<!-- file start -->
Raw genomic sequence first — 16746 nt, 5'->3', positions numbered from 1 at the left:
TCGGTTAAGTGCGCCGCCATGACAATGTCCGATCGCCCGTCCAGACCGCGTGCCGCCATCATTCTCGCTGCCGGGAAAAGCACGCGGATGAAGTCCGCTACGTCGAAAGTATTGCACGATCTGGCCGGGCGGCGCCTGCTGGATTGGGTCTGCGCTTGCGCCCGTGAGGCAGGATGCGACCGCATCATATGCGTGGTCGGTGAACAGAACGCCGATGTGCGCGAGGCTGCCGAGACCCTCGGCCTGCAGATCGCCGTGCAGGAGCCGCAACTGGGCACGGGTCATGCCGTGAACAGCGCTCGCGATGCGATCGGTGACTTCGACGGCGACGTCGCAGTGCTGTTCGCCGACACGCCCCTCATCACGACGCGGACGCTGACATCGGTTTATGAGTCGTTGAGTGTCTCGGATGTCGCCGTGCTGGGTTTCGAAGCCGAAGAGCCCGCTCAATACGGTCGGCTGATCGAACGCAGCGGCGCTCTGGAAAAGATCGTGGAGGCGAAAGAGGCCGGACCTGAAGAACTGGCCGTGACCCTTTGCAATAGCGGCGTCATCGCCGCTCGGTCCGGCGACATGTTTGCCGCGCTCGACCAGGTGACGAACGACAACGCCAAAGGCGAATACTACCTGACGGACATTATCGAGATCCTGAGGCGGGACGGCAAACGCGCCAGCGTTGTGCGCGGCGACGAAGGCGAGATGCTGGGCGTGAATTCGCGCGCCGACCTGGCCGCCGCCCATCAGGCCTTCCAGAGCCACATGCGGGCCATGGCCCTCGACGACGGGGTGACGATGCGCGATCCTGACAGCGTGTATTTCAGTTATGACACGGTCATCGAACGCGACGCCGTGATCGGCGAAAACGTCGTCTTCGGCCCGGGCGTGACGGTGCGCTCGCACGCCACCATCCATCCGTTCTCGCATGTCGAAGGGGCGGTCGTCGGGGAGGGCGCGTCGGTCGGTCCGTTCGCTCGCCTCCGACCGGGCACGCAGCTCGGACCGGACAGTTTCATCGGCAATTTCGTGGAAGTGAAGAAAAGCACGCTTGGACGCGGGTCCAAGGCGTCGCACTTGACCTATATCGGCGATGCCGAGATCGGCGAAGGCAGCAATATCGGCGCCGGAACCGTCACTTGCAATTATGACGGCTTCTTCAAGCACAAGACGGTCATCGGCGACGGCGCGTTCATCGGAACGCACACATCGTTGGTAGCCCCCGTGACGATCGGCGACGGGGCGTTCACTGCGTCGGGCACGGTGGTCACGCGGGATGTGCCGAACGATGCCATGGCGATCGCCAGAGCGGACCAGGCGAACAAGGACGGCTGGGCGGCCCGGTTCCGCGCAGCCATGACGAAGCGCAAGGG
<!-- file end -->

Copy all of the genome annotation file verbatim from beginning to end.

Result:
Raw genomic sequence first — 16746 nt, 5'->3', positions numbered from 1 at the left:
TCGGTTAAGTGCGCCGCCATGACAATGTCCGATCGCCCGTCCAGACCGCGTGCCGCCATCATTCTCGCTGCCGGGAAAAGCACGCGGATGAAGTCCGCTACGTCGAAAGTATTGCACGATCTGGCCGGGCGGCGCCTGCTGGATTGGGTCTGCGCTTGCGCCCGTGAGGCAGGATGCGACCGCATCATATGCGTGGTCGGTGAACAGAACGCCGATGTGCGCGAGGCTGCCGAGACCCTCGGCCTGCAGATCGCCGTGCAGGAGCCGCAACTGGGCACGGGTCATGCCGTGAACAGCGCTCGCGATGCGATCGGTGACTTCGACGGCGACGTCGCAGTGCTGTTCGCCGACACGCCCCTCATCACGACGCGGACGCTGACATCGGTTTATGAGTCGTTGAGTGTCTCGGATGTCGCCGTGCTGGGTTTCGAAGCCGAAGAGCCCGCTCAATACGGTCGGCTGATCGAACGCAGCGGCGCTCTGGAAAAGATCGTGGAGGCGAAAGAGGCCGGACCTGAAGAACTGGCCGTGACCCTTTGCAATAGCGGCGTCATCGCCGCTCGGTCCGGCGACATGTTTGCCGCGCTCGACCAGGTGACGAACGACAACGCCAAAGGCGAATACTACCTGACGGACATTATCGAGATCCTGAGGCGGGACGGCAAACGCGCCAGCGTTGTGCGCGGCGACGAAGGCGAGATGCTGGGCGTGAATTCGCGCGCCGACCTGGCCGCCGCCCATCAGGCCTTCCAGAGCCACATGCGGGCCATGGCCCTCGACGACGGGGTGACGATGCGCGATCCTGACAGCGTGTATTTCAGTTATGACACGGTCATCGAACGCGACGCCGTGATCGGCGAAAACGTCGTCTTCGGCCCGGGCGTGACGGTGCGCTCGCACGCCACCATCCATCCGTTCTCGCATGTCGAAGGGGCGGTCGTCGGGGAGGGCGCGTCGGTCGGTCCGTTCGCTCGCCTCCGACCGGGCACGCAGCTCGGACCGGACAGTTTCATCGGCAATTTCGTGGAAGTGAAGAAAAGCACGCTTGGACGCGGGTCCAAGGCGTCGCACTTGACCTATATCGGCGATGCCGAGATCGGCGAAGGCAGCAATATCGGCGCCGGAACCGTCACTTGCAATTATGACGGCTTCTTCAAGCACAAGACGGTCATCGGCGACGGCGCGTTCATCGGAACGCACACATCGTTGGTAGCCCCCGTGACGATCGGCGACGGGGCGTTCACTGCGTCGGGCACGGTGGTCACGCGGGATGTGCCGAACGATGCCATGGCGATCGCCAGAGCGGACCAGGCGAACAAGGACGGCTGGGCGGCCCGGTTCCGCGCAGCCATGACGAAGCGCAAGGG